|June 24th, 2012|
If I were to buy something costing $0.42 at an American store, they would be a little surprised if I tried to pay with exact change, perhaps impatient if I took too long to count it out, but they would probably take a $20 without comment. In Ecuador a similar store would object to my $20, most likely rejecting my purchase unless I could find something smaller.
In some sense all cash of some currency is worth the same: coins, large bills, small bills, it doesn't matter. In practice, however, people have preferences based on what's convenient. In the US we don't use coins much. I pay for everything in bills, allow coins to collect in my pocket, and then put them in a jar when I get home. I'm not unusual in avoiding coins; many people are happy to let Coinstar have 8% of the value of their coins in place of having to count them.  People hate the penny. No one wanted to use dollar coins here, so they built up until we had $1.4B sitting in a basement. In Ecuador, however, people use coins for everything, finding bills both inconveniently large and somewhat suspicious. (I suggested sending our excess dollar coins thither, and we did.)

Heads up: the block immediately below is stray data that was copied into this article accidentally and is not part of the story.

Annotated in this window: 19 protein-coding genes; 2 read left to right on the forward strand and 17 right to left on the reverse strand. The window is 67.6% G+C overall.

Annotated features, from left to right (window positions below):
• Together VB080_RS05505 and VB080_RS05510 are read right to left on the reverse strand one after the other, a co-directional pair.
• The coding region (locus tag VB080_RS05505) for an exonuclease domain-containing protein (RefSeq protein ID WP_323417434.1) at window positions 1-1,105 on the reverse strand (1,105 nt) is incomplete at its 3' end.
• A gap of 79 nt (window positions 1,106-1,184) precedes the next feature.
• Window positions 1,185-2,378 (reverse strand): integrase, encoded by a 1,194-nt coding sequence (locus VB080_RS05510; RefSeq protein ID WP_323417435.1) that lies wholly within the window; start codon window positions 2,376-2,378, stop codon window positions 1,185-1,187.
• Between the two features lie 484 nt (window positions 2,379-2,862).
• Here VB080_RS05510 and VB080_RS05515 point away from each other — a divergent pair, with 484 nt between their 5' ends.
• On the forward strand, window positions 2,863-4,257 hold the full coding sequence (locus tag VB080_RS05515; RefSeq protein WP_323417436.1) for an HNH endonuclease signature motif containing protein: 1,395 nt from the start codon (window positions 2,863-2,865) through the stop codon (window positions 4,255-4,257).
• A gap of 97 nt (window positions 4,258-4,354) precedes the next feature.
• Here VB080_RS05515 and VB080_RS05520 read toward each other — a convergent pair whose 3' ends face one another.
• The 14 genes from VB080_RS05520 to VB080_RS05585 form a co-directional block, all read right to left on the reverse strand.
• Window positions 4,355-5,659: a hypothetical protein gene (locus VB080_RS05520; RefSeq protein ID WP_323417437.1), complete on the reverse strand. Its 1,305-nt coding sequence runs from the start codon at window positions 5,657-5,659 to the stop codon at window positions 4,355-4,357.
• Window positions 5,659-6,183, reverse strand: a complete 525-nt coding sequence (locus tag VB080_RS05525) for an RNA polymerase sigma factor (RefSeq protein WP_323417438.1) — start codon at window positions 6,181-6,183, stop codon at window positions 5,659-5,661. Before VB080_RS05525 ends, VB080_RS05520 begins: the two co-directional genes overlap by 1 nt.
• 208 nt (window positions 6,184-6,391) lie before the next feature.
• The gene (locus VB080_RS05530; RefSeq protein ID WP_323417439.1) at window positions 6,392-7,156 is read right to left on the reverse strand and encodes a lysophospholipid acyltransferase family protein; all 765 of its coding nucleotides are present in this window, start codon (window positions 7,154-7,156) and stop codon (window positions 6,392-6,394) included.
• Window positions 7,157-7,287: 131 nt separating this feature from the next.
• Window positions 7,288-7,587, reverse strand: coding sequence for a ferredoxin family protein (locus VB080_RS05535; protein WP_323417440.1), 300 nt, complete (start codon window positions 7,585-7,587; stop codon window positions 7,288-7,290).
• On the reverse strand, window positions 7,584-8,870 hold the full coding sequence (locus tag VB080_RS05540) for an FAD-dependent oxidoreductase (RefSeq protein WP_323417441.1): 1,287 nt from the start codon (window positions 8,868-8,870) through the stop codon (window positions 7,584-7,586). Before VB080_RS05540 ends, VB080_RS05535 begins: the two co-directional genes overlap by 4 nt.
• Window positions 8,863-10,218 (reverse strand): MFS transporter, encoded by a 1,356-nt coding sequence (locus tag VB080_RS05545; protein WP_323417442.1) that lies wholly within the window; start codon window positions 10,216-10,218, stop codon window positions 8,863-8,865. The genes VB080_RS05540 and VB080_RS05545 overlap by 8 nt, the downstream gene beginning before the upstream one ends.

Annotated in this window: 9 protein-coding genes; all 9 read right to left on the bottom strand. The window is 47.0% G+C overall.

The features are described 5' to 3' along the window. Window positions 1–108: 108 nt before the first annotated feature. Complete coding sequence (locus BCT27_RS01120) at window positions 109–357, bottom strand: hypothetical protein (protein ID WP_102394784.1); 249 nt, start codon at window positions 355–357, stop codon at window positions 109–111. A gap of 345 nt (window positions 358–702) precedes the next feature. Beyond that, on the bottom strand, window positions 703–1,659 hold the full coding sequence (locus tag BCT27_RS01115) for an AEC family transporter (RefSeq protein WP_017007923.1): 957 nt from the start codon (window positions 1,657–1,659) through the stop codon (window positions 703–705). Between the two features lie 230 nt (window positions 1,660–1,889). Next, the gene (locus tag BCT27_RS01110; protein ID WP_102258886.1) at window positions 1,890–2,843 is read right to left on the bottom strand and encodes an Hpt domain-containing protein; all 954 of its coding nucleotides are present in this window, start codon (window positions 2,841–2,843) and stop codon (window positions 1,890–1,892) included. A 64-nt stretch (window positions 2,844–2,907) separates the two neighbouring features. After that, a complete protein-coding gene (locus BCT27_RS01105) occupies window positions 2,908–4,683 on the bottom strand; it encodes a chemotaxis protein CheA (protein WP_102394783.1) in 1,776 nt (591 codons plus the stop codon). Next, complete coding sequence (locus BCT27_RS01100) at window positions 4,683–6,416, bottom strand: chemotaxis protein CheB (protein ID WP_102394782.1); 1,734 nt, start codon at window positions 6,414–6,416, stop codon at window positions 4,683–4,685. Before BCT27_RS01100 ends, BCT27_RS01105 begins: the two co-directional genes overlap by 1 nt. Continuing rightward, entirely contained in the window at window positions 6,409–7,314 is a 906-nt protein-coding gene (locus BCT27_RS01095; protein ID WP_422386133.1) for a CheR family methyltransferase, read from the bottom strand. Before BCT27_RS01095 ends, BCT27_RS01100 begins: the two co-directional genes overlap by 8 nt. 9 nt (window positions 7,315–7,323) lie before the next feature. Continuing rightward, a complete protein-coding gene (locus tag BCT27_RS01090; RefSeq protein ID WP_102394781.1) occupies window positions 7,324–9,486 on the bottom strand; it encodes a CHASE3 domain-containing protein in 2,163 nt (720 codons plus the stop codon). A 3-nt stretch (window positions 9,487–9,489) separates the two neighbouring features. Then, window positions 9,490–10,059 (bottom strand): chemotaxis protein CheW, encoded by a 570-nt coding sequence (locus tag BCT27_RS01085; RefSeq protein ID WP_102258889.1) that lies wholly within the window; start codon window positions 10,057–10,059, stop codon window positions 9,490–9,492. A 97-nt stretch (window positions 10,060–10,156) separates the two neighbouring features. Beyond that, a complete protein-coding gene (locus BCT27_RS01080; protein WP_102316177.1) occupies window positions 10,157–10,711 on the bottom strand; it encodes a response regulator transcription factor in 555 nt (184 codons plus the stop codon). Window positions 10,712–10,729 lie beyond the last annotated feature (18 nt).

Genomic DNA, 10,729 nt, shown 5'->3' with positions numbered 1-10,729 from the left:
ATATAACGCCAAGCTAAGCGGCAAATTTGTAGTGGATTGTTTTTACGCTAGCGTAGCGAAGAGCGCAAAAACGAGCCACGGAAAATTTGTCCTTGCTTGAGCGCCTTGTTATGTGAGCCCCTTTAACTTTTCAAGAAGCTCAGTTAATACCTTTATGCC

(The US is not the only place that dislikes coins : in Beijing there's a strong preference for bills, even though in Shanghai they prefer coins. I don't know about other places: worldwide is it more common for people to like coins or find them inconvenient?)
I'm not sure why different places have different attitudes towards coins. It may have to do with local consensus on whose responsibility it is to make change. Perhaps it works well to either make extensive use of coins or avoid them, and so most places move one way or the other?
 If you live near a grocery store that has a self-serve checkout with a coin-hoper (not a coin slot) you can take your coins there instead.
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